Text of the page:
At 5 PM, Cutter Loose is underway from her mooring in Fernandina Beach. Within 20 minutes, we are outbound in St. Mary’s Inlet, headed to sea. This is considered a Class A inlet to the Atlantic because it is deep, well-marked with lighted aids to navigation and protected by a long jetty on the south side of the inlet. Naval Submarine Base St. Mary’s utilizes this inlet extensively, and as such, it is very well maintained. To the best of our knowledge, there are no submarines in the channel this afternoon. But 15 knot southeast winds are kicking up a nasty chop against the outflowing tide, adding yet another layer of salt to Cutter Loose.
After an hour of powering through the confused waters of the inlet, Cutter Loose exits the channel and locks on to a waypoint near the outermost sea buoy at Port Royal Sound, some 90 nautical miles to the northeast. The wind is now on our starboard quarter. Cutter Loose is loping along at 6 knots on a comfortable broad reach as the sun sets over Cumberland Island. For the next 19 hours, we will sail parallel to the coast of Georgia and into the coastal waters of South Carolina en route to the town of Beaufort, SC. This outside passage will bypass the twisty and shallow Georgia section of the ICW.
Once Cutter Loose is locked on to a GPS waypoint at the Port Royal Sound sea buoy, the autopilot does the lion’s share of the work while we settle into the routines that will keep us awake and alive. Our primary responsibility while on watch, however, is collision avoidance and making sure that the systems aboard Cutter Loose are operating effectively. We will stand two hour watches throughout the night…one of us will run the boat while the other rests. The person on watch monitors the radar screen for traffic and invents routines to remain awake and alert (primarily snacking, sipping tea and chatting on the VHF radio with buddy boat, Island Spirit). Radar and GPS capability enable us to track the bearing, course and speed of other vessels. If Cutter Loose is on or near a collision course with another vessel, the instruments continually describe the degree of separation and the time period to collision…an unpleasant but necessary thought process.
It can be difficult to interpret the lighting pattern and movements of ships at sea in darkness. Shrimpers and other fishing vessels change course and speed frequently. But they are working the waters closer to shore and are not of major concern to us tonight. At 10 PM, the town of Brunswick, GA appears on the western horizon. Our course takes us directly across the approach to the shipping lanes of St. Simon’s Inlet where, as luck would have it, one freighter is inbound and another is outbound as we are transiting this area. It is clear that the outbound vessel has altered course and will pass to our stern. The GPS tells quite a different story about the inbound vessel. Cutter Loose will cross paths within a mile of this vessel…too close for comfort. From her light pattern, we can now make out the rough outline of the vessel. We contact the freighter via VHF radio and jointly agree that Cutter Loose will alter course to starboard and pass to his stern. What we didn’t garner from our conversation with the limited English-speaking person on the bridge of this vessel is that the big ship in the night is reducing speed and heading up into the southeast wind in order to anchor. What at first seemed like a 30 degree course adjustment has become a wide, sweeping arc of a turn to starboard to avoid this monster. After what seems like a prolonged period of time to clear the stern of the freighter, Cutter Loose is back on course to her waypoint. All of the excitement helps to keep us awake.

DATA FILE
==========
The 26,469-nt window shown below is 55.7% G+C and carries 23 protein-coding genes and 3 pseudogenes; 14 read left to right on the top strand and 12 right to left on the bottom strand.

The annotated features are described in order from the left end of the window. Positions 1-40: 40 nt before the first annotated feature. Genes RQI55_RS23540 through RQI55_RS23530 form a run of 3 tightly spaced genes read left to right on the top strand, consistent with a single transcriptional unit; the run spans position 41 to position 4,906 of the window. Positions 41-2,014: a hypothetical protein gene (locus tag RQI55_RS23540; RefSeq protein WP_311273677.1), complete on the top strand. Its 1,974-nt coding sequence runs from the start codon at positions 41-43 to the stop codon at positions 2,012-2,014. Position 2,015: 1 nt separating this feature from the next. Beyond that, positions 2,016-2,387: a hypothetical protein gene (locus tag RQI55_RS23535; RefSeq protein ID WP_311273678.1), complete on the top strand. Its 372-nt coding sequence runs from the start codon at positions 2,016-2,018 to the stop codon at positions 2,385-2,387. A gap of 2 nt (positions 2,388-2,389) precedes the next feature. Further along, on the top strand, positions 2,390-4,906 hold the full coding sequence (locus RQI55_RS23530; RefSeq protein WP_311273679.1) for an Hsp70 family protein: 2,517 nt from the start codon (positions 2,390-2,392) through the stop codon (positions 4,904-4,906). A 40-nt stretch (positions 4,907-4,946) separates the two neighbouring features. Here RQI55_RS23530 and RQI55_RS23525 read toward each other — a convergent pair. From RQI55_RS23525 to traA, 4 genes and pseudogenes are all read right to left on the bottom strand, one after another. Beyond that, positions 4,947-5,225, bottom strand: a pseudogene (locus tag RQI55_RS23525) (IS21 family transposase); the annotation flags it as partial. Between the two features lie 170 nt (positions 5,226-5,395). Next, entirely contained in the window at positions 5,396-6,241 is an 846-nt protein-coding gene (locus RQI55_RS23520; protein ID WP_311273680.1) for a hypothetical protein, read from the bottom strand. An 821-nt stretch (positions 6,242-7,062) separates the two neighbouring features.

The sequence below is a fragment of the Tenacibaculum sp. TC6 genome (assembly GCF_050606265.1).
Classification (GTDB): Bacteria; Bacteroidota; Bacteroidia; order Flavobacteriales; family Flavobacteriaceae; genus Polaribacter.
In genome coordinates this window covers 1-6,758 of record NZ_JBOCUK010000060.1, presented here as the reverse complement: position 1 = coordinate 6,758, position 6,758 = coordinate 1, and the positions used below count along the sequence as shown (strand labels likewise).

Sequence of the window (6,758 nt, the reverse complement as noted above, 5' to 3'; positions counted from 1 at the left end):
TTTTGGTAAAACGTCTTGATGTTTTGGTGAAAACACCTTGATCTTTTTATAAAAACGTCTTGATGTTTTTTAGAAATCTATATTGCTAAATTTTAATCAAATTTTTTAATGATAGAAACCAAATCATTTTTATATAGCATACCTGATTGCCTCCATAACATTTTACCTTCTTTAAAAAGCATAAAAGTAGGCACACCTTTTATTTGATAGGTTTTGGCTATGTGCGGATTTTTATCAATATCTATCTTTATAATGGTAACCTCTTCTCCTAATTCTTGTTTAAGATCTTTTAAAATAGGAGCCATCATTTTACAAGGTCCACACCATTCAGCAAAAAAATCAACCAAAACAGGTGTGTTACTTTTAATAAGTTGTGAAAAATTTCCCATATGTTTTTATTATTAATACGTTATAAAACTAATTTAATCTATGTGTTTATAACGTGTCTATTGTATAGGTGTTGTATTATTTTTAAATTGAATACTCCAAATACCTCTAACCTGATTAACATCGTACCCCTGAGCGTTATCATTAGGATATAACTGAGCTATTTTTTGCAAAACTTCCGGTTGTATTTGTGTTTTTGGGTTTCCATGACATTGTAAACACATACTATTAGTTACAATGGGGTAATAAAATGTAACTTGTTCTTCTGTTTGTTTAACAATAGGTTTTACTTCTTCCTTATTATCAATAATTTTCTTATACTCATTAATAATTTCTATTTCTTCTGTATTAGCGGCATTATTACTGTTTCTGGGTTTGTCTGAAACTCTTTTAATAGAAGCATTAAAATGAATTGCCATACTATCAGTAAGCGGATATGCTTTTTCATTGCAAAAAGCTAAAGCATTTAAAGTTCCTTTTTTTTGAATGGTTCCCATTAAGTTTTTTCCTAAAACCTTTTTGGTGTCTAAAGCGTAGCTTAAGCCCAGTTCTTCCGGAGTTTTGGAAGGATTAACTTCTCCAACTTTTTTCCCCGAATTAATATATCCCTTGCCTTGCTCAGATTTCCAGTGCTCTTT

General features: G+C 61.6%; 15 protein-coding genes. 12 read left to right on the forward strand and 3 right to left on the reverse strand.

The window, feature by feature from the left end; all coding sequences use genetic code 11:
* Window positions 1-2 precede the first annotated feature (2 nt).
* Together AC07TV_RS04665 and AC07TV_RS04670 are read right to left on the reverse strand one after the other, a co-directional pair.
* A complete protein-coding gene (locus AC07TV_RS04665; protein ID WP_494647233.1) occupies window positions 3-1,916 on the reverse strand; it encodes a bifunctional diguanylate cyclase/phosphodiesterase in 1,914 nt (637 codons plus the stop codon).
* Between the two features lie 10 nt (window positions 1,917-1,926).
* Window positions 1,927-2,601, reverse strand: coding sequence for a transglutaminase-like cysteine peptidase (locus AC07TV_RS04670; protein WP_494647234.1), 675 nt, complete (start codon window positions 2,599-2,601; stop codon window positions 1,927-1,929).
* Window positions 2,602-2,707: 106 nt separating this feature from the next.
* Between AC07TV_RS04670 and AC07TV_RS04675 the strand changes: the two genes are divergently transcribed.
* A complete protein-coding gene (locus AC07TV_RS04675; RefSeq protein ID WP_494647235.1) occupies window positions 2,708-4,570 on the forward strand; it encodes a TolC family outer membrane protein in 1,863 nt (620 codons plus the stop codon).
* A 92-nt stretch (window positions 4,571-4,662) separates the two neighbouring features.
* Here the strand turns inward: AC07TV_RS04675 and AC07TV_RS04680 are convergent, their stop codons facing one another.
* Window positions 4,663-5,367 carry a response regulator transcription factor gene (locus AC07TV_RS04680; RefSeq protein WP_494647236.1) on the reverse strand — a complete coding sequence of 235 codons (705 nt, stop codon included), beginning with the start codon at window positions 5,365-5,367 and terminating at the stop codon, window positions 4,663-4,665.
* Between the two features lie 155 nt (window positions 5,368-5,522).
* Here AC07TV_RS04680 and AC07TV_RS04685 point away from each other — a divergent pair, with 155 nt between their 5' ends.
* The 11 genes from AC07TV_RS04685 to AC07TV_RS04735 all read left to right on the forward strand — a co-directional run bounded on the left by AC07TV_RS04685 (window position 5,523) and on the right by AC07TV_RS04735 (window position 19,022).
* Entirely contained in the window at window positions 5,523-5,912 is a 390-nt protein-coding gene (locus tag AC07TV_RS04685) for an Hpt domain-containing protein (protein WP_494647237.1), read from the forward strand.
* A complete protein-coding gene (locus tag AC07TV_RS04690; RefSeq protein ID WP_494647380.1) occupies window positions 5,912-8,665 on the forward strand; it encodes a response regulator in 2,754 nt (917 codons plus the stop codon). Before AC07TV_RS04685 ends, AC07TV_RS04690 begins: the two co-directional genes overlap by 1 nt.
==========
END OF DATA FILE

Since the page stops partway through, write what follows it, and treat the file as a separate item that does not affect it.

At midnight, we are motorsailing in 11 knots of wind. Our lunar companion in the western sky delivers a sheen of reflected light on the surface of the ocean. Moonset at 2 AM, however, imposes complete darkness, causing the night sky to come alive with stars and constellations. The early morning air is laden with moisture, reducing visibility. Condensation covers the windshield. In these black-out conditions, the green glow of the nav instruments creates an eerie but cozy atmosphere in the cockpit.
On our bow further north, there is shipping activity in the vicinity of Tybee Inlet, the busy port of entry to the City of Savannah. The radar screen shows an inbound freighter converging with a smaller outbound vessel. Then both vessels continue into port. The smaller of the two is presumably a pilot boat, returning to its point of origin after having delivered its payload to the freighter.
By 4 AM, the diesel engine is doing all of the work as wind speed diminishes further to 6 knots. The sea state is ultra-calm. Only a slight swell is noticeable on the surface of the ocean at first light. Daylight is a cause for celebration. It is a bright sunny morning; we can see for miles, and consuming food that one can actually see tastes much better.
At 9 AM, Cutter Loose arrives at the sea buoy marking the entrance channel into Port Royal Sound. There is no jetty, but the entrance is wide and well-marked with buoys. The timing of our arrival is perfect. We ride the flood tide into the Beaufort River, past Paris Island and under the Beaufort River Bridge. Twenty hours and 104 miles after leaving Fernandina Beach, Cutter Loose is anchored in the harbor at Beaufort, SC. The icing on the cake is being reunited with sailing companions and good friends aboard s/v Catspaw with whom we last shared an anchorage in Little Harbor, Abaco.